After a month of watching athletes from around the world vying for top spot in the FIFA World Cup, lots of people, adults and children alike, will be looking to lace up a pair of cleats and play.
Wherever you fall on the recreational to pro player scale, soccer is an excellent way to stay healthy. Did you know that during a game, the average player can run up to, or more than, ten kilometers? The mileage amount varies based on position of the player (and the skill level) but even goalkeepers have been known to run almost 5km during a 90 minute match. Even if you’re playing in a recreational soccer league — you can expect to be running a lot.
Increasing your fitness level before the soccer season starts is key in injury prevention and increasing your enjoyment. Making sure your regular fitness routines include a variety of strength, aerobic and flexibility training will help increase your endurance and performance. When the season finally starts, slowly increase your intensity of play in order to prevent injuries. If your season has already started, the same rules apply. Adding complementary strength and flexibility routines will really make a difference in your athletic performance and recovery.
Even if you’ve been a soccer superstar since the day you donned your TimBits jersey, there are still a few things you can do to prevent injuries on the field.
Hydrate. Hydrate. Hydrate. It’s been said before, we’ll say it again. Drink lots of water before, during and after you play.
Before your game or practice, do a dynamic warm up, moving your joints through controlled movements that utilize their full range of motion and increase blood flow to your muscles. Start slowly, with smaller movements and progressively increase the speed and amplitude of these movements. Squats, lunges, gentle high kicks, heel raises, butt kicks, gentle twisting and light jogging are all good ways to prepare your body for the movements over the course of the game. When you’re finished, do some static stretching to help stave off soreness, increase your flexibility, and encourage your tired muscles to relax.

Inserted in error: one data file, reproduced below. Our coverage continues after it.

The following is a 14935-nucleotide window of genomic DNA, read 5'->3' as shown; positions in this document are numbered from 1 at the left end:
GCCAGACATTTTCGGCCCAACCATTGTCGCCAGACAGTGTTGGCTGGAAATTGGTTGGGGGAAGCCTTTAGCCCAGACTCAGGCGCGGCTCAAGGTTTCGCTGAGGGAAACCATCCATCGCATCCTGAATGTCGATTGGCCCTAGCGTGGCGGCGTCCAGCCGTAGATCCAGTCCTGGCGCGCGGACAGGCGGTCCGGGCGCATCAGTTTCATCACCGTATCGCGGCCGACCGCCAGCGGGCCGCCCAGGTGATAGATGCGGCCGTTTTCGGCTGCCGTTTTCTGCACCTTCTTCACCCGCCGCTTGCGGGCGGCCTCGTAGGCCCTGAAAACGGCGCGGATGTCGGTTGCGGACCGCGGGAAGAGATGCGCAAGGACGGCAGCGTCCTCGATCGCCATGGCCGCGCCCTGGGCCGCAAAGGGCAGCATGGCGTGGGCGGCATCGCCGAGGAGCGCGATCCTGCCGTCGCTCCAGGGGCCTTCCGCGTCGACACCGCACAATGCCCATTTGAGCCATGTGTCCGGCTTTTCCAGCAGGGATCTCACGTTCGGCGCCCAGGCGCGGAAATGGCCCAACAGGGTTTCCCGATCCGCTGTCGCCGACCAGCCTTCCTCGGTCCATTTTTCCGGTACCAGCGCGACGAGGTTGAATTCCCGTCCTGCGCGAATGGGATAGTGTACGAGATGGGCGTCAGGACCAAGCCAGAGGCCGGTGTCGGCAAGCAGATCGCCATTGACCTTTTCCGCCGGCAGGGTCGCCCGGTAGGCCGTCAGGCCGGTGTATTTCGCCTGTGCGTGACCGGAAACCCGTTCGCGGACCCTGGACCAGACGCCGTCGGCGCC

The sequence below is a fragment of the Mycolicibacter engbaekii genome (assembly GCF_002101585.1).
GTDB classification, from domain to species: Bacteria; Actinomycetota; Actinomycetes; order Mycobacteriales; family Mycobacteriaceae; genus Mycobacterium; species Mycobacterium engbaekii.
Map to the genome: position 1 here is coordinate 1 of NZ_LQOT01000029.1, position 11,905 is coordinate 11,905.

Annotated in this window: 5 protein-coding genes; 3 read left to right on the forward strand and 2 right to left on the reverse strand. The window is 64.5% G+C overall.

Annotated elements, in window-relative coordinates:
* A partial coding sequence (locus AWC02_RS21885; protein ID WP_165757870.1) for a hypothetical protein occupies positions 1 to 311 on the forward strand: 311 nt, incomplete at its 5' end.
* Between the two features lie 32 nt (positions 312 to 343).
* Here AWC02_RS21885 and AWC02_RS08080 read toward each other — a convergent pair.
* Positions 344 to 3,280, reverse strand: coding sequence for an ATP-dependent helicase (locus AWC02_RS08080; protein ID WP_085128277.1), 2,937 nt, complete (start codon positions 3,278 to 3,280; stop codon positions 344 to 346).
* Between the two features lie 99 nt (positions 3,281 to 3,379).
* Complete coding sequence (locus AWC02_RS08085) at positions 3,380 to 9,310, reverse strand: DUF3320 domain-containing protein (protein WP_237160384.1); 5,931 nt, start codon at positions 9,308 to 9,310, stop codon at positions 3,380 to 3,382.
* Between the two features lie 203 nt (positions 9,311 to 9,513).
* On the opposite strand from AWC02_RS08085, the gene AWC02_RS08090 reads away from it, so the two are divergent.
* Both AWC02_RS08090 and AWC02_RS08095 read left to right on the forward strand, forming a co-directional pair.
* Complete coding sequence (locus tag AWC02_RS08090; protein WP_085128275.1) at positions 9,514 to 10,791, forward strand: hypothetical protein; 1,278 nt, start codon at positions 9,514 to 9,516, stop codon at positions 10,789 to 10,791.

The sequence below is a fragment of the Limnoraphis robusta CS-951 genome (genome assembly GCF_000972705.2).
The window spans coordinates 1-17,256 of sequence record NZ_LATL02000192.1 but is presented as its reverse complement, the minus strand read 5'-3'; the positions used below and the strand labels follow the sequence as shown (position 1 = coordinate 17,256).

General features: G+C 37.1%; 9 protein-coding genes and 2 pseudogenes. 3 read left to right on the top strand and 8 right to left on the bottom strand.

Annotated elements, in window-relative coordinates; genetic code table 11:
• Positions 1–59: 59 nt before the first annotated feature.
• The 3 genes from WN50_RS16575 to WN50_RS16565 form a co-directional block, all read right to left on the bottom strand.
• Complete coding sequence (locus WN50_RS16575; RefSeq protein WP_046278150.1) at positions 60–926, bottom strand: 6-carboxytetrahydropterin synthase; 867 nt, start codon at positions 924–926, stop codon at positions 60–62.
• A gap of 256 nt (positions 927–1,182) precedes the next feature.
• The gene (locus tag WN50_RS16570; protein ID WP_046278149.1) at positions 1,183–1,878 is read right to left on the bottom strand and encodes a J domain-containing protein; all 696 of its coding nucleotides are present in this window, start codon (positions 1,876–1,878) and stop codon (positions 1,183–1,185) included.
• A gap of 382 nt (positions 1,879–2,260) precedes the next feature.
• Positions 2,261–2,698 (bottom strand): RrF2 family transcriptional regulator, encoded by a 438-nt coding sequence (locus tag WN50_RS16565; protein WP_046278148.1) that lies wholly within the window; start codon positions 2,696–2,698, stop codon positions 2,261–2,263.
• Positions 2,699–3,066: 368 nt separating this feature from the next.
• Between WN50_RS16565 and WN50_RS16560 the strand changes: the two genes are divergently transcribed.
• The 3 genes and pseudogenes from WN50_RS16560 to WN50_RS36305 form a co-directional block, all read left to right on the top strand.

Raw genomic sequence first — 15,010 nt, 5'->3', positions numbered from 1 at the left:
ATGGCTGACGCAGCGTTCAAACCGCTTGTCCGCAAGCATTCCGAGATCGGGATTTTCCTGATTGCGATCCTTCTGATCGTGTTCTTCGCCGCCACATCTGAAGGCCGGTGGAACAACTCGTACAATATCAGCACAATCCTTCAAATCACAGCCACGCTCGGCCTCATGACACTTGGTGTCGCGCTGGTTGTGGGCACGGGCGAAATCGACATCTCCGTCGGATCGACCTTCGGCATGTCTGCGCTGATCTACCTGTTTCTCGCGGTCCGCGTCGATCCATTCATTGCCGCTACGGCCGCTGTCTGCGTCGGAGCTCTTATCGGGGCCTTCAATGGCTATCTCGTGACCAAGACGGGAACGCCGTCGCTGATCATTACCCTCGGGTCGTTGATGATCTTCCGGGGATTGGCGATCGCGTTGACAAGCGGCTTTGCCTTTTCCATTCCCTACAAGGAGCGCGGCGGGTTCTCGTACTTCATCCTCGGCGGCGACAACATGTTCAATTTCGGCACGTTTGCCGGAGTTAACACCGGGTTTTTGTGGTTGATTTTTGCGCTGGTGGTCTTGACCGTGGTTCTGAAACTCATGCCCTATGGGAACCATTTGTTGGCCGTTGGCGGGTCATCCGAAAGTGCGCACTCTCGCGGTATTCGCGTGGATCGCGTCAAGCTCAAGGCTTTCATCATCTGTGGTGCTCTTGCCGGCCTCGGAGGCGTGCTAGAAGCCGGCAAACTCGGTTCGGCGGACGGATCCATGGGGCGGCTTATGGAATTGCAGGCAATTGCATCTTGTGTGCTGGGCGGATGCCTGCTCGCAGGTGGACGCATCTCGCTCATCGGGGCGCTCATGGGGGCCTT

Another way all athletes can prevent injury is to work on their body awareness. Even a basic understanding of how your joints and muscles work and the stresses they experience during sports, like soccer, can help the brain respond more quickly to stabilize muscles and joints and help protect from injury. To increase this awareness there are two types of exercises you can do: balancing and agility. Balancing exercises can be done on one or both legs, and can also be done on an unsteady surface, like a balancing board or a Bosu ball. Agility exercises or stepping patterns with quick feet make a great dynamic warm-up, or can be incorporated into an athlete’s regular practice time.
Proper equipment that fits well and is in good condition can help protect and prevent serious injury; however, with any full contact sport, soccer injuries are more often a question of when they’ll happen, not if they will. Minor cuts and bruises on the body are to be expected. On the more serious side, sprains and tears in the knees and ankles are the most common injury that soccer players sustain. Although it isn’t completely uncommon to see fractures, dislocations or concussions. If in the course of play you sustain an injury, stop playing until you’ve been evaluated by a medical professional.
The last thing to keep in mind is injury by way of overuse. You might think a solid year of soccer sounds like heaven, but to your muscles it’s a quick route to fatigue and injury. Your body needs to rest. Building regular breaks into your training schedule is essential in protecting against overuse injuries. Once soccer season is over, stay active – but try something new.
We hope you have an injury-free and enjoyable soccer season, but don’t forget – we’re here if you need us.